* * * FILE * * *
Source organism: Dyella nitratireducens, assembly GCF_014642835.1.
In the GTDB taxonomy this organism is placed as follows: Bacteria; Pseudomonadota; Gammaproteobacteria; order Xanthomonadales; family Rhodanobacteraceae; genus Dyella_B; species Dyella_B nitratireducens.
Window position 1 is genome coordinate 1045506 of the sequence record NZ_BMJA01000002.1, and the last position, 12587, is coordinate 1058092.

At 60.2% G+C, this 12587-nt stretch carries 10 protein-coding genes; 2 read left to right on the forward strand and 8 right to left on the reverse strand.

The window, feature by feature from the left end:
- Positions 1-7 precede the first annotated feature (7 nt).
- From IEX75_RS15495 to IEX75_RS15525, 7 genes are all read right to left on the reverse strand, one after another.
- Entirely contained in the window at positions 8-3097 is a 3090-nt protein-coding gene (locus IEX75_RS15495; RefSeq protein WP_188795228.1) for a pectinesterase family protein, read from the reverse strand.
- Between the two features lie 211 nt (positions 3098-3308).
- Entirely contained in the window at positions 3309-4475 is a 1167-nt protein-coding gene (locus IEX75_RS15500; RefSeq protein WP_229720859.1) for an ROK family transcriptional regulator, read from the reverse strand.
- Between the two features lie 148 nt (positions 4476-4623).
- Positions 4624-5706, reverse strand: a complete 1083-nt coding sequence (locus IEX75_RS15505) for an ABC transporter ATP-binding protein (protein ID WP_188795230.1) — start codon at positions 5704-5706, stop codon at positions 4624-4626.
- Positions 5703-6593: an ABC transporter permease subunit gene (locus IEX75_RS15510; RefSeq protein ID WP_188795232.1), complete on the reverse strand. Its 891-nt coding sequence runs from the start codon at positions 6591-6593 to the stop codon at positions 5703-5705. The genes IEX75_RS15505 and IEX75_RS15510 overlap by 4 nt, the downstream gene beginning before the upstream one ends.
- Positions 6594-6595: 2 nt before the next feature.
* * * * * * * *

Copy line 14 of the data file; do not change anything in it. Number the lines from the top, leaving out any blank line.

- Positions 6594-6595: 2 nt before the next feature.